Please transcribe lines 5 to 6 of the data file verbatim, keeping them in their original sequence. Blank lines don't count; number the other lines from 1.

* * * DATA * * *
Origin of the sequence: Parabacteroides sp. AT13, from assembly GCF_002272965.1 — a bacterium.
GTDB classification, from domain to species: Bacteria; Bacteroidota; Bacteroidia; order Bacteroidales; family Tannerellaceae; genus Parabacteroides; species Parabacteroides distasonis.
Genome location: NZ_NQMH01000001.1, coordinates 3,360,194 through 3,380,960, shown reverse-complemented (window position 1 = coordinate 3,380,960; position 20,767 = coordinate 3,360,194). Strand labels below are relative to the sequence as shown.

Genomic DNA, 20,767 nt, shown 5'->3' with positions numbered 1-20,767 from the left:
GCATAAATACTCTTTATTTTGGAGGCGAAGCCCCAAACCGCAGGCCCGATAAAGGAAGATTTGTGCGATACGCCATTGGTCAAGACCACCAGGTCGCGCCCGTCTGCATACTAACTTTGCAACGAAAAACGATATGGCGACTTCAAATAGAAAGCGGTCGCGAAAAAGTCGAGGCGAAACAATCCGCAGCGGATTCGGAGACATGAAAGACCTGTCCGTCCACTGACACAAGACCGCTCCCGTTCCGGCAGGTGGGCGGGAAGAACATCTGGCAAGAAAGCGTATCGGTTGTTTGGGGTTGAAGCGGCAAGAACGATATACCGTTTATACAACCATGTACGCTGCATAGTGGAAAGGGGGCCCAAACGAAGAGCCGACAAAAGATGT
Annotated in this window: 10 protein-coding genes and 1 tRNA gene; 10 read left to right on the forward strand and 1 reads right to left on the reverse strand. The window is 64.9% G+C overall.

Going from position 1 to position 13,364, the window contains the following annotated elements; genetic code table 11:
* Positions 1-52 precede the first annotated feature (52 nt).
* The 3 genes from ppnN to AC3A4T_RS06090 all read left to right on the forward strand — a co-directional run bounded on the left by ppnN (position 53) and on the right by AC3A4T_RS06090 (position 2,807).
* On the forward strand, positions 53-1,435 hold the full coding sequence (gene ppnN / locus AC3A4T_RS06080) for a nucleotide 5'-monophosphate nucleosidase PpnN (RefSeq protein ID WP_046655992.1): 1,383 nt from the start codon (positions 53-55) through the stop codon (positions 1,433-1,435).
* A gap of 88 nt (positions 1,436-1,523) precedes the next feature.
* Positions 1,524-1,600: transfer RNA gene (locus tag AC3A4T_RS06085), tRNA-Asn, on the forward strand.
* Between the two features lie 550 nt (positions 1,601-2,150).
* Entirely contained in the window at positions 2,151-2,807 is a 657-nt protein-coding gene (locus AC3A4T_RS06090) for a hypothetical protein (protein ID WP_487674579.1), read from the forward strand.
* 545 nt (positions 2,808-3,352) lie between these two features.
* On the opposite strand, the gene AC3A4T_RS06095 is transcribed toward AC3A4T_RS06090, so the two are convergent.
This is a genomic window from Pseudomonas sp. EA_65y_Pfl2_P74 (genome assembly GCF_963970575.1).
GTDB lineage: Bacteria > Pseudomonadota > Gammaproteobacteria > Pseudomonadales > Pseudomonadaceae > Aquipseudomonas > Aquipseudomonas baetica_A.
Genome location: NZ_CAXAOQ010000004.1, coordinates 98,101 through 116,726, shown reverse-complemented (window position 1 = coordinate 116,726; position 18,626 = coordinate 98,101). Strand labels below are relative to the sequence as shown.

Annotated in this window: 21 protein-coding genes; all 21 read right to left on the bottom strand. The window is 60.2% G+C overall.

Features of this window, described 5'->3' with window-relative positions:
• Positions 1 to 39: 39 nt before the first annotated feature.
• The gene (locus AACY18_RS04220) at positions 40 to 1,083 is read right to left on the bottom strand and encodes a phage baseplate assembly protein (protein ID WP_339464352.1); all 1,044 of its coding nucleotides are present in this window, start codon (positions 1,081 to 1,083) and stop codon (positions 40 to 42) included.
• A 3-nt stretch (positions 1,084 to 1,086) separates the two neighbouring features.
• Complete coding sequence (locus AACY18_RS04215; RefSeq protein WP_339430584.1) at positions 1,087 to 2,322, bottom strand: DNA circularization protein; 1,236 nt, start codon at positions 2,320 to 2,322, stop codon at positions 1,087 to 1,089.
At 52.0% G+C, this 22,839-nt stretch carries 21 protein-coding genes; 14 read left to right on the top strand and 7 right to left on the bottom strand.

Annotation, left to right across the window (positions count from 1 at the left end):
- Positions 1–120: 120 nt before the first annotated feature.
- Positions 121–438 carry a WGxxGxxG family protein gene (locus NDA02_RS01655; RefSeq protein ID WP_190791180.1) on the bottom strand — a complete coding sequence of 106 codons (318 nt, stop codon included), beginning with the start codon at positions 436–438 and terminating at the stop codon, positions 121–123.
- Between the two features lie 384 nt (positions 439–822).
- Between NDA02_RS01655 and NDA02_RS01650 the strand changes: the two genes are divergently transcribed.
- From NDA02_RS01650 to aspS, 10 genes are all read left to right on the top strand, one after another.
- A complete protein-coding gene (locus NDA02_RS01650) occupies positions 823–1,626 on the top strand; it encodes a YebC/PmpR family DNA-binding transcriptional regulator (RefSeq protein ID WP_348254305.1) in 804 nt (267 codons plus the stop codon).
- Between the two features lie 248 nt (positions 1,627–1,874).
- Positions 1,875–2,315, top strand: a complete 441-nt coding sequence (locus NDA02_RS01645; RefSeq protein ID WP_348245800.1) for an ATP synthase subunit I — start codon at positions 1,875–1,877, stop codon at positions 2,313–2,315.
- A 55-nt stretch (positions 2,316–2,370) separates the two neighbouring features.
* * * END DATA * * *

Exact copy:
GCATAAATACTCTTTATTTTGGAGGCGAAGCCCCAAACCGCAGGCCCGATAAAGGAAGATTTGTGCGATACGCCATTGGTCAAGACCACCAGGTCGCGCCCGTCTGCATACTAACTTTGCAACGAAAAACGATATGGCGACTTCAAATAGAAAGCGGTCGCGAAAAAGTCGAGGCGAAACAATCCGCAGCGGATTCGGAGACATGAAAGACCTGTCCGTCCACTGACACAAGACCGCTCCCGTTCCGGCAGGTGGGCGGGAAGAACATCTGGCAAGAAAGCGTATCGGTTGTTTGGGGTTGAAGCGGCAAGAACGATATACCGTTTATACAACCATGTACGCTGCATAGTGGAAAGGGGGCCCAAACGAAGAGCCGACAAAAGATGT
Annotated in this window: 10 protein-coding genes and 1 tRNA gene; 10 read left to right on the forward strand and 1 reads right to left on the reverse strand. The window is 64.9% G+C overall.